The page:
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If you are writing the essay in proposal form, the form of "A Modest Proposal" is similar to typical proposal papers. Swift's narrator states the problem in an introduction: the problem of poverty. He then offers a solution. He follows it with justifications. He follows that with possible objections. Then he concludes by restating the useful effects of his proposal. The basic parts then are: introduction, solution, justification, objections to the solution, and a conclusion. The solution and justifications tend to be the bulk of the essay, but the introduction and objections can be long as well. Typically, the introduction and the conclusion are shorter sections but sometimes it takes a few paragraphs to fully state the problem in the introduction.
So, your thesis should be stated in your introduction and explained with the solution. If you are showing how "A Modest Proposal" is satire, this is part of the thesis. If you are offering a rebuttal to the satire (say that there are better ways of combating poverty than eating children, a good argument in any case), this should be the thesis. Likewise, a thesis could be used to show the similarities of satire in "A Modest Proposal" and "The Colbert Report." In each case, follow the form of a proposal paper with the basic parts.
As for an essay, it depends upon what you want to say. If it is an analysis of "A Modest Proposal" you should discuss the literary techniques of the essay itself: hyperbole (exaggeration), satire, and veiled or metaphoric critique of culture. Swift also uses a different persona as the narrator; it is not Swift himself. The narrator is being serious in his proposal to use children as commodities: food and clothing. But Swift is being satirical. Focus on this duality: Swift being satirical by using another persona/narrator to make this outrageous proposal.
Note also that this is a critique of the economics and culture of Ireland at the time, with particular criticism of England. Swift is being satirical by suggesting, via his narrator, that rather than addressing the oppressive system of taxing and manipulation of lands, that children be used to relieve the poor of their debts. His implication is that given the awful treatment of the poor by the ruling classes, it is not much of a stretch to suggest that their children be sold. The poor are treated so badly that this strategy won't be much different. The ruling class (and other classes) reap the benefits of the poor farmers; so they are already in a literal sense "eating" their products/offspring. This is all part of the satiric critique of the economic system. In other words, the narrator is playing the part of the oppressive, ruling class; using cold, heartless arguments to solve the problem of poverty.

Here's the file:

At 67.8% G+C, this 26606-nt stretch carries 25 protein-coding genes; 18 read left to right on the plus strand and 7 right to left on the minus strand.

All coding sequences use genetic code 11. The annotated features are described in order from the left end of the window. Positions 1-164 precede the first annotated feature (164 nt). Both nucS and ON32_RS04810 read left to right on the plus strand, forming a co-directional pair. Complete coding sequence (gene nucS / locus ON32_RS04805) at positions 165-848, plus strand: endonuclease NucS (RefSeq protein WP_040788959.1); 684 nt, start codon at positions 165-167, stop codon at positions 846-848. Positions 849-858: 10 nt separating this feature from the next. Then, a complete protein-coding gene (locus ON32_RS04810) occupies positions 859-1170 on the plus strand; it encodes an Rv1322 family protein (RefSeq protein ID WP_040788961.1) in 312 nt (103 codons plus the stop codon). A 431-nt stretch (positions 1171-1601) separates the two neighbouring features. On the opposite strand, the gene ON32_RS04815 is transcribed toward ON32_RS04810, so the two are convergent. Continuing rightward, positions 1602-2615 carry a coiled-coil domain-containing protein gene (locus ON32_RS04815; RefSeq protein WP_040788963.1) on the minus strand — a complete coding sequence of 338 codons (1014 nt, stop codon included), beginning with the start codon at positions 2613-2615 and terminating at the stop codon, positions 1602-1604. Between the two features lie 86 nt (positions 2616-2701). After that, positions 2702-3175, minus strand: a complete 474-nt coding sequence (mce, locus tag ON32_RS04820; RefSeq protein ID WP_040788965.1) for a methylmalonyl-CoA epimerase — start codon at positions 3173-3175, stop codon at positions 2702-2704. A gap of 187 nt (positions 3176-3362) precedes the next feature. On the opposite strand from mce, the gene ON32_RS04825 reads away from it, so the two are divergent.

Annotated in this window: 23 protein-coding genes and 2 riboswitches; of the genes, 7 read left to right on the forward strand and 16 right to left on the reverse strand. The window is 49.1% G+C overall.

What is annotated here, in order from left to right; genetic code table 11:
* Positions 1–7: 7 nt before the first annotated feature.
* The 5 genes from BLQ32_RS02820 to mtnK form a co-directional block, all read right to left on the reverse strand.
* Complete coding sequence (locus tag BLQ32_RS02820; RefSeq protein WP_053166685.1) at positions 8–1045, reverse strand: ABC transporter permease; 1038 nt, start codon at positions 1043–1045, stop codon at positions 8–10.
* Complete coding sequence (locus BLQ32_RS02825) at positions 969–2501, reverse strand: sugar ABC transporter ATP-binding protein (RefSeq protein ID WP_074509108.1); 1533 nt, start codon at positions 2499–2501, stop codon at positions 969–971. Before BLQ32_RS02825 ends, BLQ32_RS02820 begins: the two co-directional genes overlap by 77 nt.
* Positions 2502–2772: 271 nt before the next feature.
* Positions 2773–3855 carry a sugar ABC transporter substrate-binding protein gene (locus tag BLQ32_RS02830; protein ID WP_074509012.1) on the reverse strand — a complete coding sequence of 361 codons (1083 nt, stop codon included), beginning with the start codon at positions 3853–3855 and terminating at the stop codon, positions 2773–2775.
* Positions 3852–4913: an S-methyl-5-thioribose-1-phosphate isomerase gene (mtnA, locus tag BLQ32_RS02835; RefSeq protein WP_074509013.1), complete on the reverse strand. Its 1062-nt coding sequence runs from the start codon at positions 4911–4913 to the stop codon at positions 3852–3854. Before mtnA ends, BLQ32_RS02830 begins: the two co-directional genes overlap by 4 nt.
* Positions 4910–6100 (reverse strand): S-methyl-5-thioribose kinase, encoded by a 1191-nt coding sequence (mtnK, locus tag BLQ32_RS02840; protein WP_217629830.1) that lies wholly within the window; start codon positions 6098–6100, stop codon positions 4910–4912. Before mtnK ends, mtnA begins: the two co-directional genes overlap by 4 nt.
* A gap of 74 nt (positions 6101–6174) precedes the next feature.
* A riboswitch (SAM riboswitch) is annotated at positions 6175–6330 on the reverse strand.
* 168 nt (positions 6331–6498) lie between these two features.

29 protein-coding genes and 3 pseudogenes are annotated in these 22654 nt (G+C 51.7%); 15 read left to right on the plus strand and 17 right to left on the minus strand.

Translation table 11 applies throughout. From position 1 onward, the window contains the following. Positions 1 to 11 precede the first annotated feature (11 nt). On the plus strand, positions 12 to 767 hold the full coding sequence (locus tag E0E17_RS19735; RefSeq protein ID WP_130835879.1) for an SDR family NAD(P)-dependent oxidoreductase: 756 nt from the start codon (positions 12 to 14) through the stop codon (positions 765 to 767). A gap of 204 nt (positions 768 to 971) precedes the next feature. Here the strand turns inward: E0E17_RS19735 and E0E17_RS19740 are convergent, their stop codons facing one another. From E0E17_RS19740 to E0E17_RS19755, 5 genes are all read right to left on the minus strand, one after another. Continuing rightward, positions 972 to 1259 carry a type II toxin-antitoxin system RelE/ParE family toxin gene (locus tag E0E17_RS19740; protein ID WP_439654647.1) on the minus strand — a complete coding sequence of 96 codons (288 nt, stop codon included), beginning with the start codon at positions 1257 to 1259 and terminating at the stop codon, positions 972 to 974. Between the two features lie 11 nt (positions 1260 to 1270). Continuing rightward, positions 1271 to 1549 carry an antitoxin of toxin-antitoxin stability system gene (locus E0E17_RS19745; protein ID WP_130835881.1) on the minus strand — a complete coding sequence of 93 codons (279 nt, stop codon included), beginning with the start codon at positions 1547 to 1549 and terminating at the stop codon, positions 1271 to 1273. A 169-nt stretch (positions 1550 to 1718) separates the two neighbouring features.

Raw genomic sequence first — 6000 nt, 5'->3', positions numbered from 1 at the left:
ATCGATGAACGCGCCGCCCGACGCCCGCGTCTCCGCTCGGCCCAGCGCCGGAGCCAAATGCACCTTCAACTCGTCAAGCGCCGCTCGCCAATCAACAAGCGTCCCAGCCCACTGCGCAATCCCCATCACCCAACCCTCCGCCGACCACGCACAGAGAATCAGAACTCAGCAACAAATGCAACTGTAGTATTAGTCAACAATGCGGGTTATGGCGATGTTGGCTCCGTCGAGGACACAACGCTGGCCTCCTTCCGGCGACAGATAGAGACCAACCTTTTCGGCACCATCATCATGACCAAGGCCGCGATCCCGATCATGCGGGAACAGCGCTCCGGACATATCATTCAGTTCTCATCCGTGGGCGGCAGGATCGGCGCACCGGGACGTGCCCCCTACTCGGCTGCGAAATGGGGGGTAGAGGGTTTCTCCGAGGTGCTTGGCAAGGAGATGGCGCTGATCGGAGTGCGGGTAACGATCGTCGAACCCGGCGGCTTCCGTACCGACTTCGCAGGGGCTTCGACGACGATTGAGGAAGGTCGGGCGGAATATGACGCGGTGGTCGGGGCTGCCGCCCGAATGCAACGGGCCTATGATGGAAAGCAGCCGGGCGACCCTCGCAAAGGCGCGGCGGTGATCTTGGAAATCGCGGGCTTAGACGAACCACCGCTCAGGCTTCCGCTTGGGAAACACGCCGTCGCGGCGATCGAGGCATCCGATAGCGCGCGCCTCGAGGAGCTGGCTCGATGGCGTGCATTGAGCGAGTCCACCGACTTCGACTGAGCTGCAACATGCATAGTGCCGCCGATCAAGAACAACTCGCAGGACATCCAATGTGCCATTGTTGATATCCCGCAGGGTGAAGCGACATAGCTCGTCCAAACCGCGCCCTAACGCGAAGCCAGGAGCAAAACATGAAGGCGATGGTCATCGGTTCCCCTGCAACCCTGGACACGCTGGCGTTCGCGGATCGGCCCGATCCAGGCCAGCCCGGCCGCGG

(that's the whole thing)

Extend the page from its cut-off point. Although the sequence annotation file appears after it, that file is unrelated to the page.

Fourthly, the constant breeders, besides the gain of eight shillings sterling per annum by the sale of their children, will be rid of the charge of maintaining them after the first year.
If your essay is more than an analysis, perhaps you might compare it to an example of modern satire. "The Colbert Report" is a good example in this case because the host of the show is playing a character (just as Swift is playing a role as a narrator other than himself). And similar to Swift's narrator, the role Colbert plays is one who has strategic arguments but within the context of saying outrageous things. In the show, Colbert plays the role of an extreme conservative, one who holds the conservative ideology so dear that he willfully ignores the humanistic implications of the outrageous things he say. Just like Swift, his satire is clear because we know he is playing a role. And since the satire is clear, the listener/reader/viewer knows this is not just a satirical gesture for the purposes of laughter; it is also a strong critique of the types of people the narrator(Swift) and the host(Colbert) are satirizing.
i ment i need to write a proposal essay.
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